Observations In A Blackout


Well-Known Member
A short piece I just finished hammering out (after a blackout ;)) Anyways, I'm posting it splintery rough, no editing or anything. I will post a polished verison later, but I want to get my original thoughts out there right now, just to get some feedback and because I have a tendency to sterilize my language in editing. Definitley needs a lot of work, I can say that even right now, need to tone down the melodrama a bit, but I'm still gonna post it as is. Suggestions, POV'S, etc. welcome.


Though the events from which these observations were drawn were by no means scientific experiments, the author has had enough experience to conclude that on some level at least, all three of these statements of peoples behavior in a blackout are universally true. They are, as follows :

1. People get angry with each other when they can't escape reality in the current.
2. People lose their energy quickly when they don't have the electricity to keep them going.
3. People are very much afraid of the dark because it has a life of its own.

It was that mythical winter dark outside. An auroral darkness where the white reflects back to infinity the meager offerings of light fed to it, makes the swirling fluff phantasmic, lends credence to the notion that the stuff of dreams is real.

Absalon sat in the most comfortable chair in the backroom, an old overstuffed armchair of faded black plush and brass. He had pulled it up to the large bay window so he could sit and watch the snowstorm dance for him. Every once and again there had been a greenish flash echoing across the sky (he suspected them to be transformers blowing) but they had ceased a while ago and now there was only the ghostly orange of the storm.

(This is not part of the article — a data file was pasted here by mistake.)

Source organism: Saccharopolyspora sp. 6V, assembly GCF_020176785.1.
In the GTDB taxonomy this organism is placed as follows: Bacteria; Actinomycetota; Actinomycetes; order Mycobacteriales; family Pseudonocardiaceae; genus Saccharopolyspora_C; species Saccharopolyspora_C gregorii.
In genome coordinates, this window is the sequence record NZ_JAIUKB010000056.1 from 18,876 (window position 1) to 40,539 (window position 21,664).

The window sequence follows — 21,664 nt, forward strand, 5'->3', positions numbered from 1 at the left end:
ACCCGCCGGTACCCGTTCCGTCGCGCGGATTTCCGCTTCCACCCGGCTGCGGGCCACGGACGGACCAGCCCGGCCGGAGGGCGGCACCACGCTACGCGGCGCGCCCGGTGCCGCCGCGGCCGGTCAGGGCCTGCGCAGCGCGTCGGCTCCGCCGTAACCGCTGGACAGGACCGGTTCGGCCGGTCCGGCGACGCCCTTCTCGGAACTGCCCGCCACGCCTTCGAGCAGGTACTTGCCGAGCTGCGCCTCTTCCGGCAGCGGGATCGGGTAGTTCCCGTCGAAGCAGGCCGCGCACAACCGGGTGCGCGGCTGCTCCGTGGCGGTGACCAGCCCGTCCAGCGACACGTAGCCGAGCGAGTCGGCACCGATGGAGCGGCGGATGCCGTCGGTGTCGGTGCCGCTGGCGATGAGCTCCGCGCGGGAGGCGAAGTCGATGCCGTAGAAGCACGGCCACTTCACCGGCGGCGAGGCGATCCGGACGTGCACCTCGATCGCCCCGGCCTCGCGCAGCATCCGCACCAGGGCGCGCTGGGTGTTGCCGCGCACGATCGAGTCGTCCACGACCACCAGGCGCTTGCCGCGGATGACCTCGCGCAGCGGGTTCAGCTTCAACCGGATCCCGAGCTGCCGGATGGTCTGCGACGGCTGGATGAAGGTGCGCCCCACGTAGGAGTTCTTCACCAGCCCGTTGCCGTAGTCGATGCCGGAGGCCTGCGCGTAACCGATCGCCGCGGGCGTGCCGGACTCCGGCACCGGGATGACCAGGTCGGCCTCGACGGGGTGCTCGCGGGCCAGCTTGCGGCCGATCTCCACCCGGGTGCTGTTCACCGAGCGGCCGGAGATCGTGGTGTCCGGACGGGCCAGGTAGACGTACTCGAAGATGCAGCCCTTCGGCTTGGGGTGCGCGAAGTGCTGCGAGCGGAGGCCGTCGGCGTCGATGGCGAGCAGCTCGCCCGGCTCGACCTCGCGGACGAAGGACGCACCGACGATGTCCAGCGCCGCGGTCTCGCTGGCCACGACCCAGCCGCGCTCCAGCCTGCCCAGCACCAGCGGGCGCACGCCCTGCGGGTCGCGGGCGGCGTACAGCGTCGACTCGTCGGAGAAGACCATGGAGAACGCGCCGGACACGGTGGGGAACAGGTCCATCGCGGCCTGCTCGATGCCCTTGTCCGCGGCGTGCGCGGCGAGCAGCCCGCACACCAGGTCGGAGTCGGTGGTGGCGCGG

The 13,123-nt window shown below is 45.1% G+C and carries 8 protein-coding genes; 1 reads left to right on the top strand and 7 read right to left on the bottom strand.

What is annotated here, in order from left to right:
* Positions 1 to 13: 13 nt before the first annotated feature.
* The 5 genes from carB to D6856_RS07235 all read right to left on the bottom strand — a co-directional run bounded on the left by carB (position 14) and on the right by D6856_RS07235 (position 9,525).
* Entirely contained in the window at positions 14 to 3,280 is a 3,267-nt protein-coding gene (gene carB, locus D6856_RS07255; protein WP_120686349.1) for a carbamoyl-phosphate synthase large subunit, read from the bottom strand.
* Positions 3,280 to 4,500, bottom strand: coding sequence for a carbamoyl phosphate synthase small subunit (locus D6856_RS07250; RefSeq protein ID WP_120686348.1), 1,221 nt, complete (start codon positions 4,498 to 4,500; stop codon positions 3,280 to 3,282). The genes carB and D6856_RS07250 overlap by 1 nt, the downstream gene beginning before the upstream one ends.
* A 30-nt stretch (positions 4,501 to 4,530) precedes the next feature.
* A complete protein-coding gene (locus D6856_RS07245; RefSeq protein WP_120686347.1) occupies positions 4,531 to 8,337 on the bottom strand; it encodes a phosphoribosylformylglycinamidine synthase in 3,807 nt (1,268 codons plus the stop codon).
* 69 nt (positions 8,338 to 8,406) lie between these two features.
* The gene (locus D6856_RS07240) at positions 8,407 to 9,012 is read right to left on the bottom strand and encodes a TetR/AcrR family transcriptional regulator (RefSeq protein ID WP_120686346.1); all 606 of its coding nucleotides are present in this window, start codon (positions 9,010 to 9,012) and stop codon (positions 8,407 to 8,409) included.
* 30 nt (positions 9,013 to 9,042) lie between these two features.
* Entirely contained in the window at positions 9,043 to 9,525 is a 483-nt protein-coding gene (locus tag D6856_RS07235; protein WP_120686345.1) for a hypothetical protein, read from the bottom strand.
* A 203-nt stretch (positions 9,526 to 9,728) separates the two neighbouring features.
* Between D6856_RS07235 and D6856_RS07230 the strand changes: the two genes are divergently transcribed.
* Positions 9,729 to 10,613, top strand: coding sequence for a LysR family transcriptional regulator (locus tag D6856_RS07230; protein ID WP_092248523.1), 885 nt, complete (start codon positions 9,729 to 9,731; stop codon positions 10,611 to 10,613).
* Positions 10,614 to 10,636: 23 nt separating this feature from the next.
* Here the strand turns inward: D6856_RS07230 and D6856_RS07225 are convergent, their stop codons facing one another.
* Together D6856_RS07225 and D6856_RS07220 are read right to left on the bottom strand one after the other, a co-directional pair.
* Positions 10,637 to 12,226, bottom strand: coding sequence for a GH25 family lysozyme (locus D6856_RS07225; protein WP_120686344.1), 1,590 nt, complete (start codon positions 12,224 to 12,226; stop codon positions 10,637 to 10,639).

He had been enjoying himself, in the dark. He had sat reading a book, Poe no less, by candlelight, straining his eyes in the flickering light and feeling very Victorian in his setting. After a time though it had lost its allure and he had sat the book aside and simply sat with the candle until that too became boring and he snuffed it out. Now he just sat listening. Listening to the wind, and to the clatter from the rooms behind him.

"I can't see to put the batteries in." The gruff old voice of Grandpa, struggling with Mom to get a boom box working.

"No, they go in the other way."

"Hold the damn flashlight still so I can see!"

"The phones are out." The sad whine of Corey, oh what is he to do without speaking to his lover in over ten minutes.

"Every time, every damn time there's a storm the power in this neighborhood goes! They've got it the next block over! It's just us! There needs to be a petition, a serious complaint brought to the electrical works. We shouldn't have to suffer just because they don't want to replace our transformers!" Grandma, dear old dear Grandmama. Forever on the offensive with word processed weapons.

"I wonder when they'll get it fixed? I heard on the news earlier it might not be until Monday if some area's lost power."

"I wonder when they'll get the phones fixed. In this weather, I get worried."

"I'm sure she's fine."


The shout is thunderous in dim chambers. No chatter, no chatter to blunt harsh sounds, not the whir of motors nor the squawks and static of television and radio. Just the naked harshness of voice.

"Don't yell at me, I'm trying to hold it!"

"We'll your not--"

"Hey everybody, I think we just need to calm down."

"Oh, shut up and go try the phone again. Bad enough I'm missing my programs right now--"

"Programs, those damn detective stories you've seen a thousand times? Recite them for us why don't you? It'll be entertaining if--"

"I haven't seen them--"

"I wander if they've got the plows out yet?"